6. Who Needs An Islamic State? by Abdulwahab el-Affendi

who_needs_an_islamic_state
Convinced me that those movements calling for the establishment of an “Islamic State” would almost certainly set up repressive and authoritarian regimes if they succeeded in gaining power.

7. Catch 22 by Joseph Heller

catch_22
Extremely black comedy about war that helps build up a healthy scepticism towards those wielding power.

 

8. The Road by Cormac McCarthy
the_road
A plausible and deeply haunting look at the apocalyptic future awaiting humankind if we do not come to our senses and refrain from using weapons of mass destruction.

9. The End of Science by John Horgan

the_end_of_science
A sceptical look at some of the latest ideas in the world of science accompanied by a series of searching and amusing interviews with some of its most famous current practitioners.

 

10. Cosmos by Carl Sagan

cosmos
A passionate plea for humankind to turn away from narrow sectarian differences, to reject superstition and instead to fulfil our innate curiosity to learn more about the universe and our place within it.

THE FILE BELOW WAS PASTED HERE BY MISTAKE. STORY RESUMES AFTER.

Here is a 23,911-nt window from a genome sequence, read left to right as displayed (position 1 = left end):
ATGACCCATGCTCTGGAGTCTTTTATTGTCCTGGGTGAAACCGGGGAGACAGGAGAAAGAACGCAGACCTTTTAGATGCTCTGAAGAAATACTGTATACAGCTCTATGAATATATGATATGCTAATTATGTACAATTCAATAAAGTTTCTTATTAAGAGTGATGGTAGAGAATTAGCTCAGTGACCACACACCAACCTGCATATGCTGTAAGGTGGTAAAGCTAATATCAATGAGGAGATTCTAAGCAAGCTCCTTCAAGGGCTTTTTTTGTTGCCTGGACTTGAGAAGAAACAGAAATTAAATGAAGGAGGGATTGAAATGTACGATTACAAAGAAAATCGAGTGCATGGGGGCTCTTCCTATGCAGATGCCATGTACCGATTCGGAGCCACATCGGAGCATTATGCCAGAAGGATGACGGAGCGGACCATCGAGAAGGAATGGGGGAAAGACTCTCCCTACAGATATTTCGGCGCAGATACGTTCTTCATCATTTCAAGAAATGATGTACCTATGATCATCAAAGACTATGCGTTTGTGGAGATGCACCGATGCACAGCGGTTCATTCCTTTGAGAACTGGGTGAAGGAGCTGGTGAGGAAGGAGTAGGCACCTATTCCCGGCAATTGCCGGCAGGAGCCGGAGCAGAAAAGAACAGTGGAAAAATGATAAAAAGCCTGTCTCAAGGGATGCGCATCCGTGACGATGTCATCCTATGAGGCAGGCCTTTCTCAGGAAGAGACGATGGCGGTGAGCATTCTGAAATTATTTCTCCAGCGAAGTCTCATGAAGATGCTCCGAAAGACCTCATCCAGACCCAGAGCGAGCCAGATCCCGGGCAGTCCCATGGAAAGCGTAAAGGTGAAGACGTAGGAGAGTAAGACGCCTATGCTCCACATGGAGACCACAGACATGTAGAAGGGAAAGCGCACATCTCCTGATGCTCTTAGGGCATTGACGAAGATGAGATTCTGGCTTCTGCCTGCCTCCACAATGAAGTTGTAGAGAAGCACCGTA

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7 Responses to My Top Ten Books of All Time

  1. LibertyPhile says:

    This is a list of books I’m extra glad I’ve read (not just glad) and my memories of them are that stronger.

    (1) “The Bible as History”, Werner Keller. This book was given to me as a prize at school (not for Scripture). I remember being amazed to discover that some of the things in the Bible are based on events that really happened!

    (2) “The Breaking Point”, Robert Doughty. A fast moving account of the six weeks military campaign that led to the fall France in May-June 1940. How things go pear shaped when your enemy doesn’t do what you expect him to do.

    (3) “Albert Speer – His Battle with Truth”, Gitta Sereny. How decent educated men can be the instruments of evil.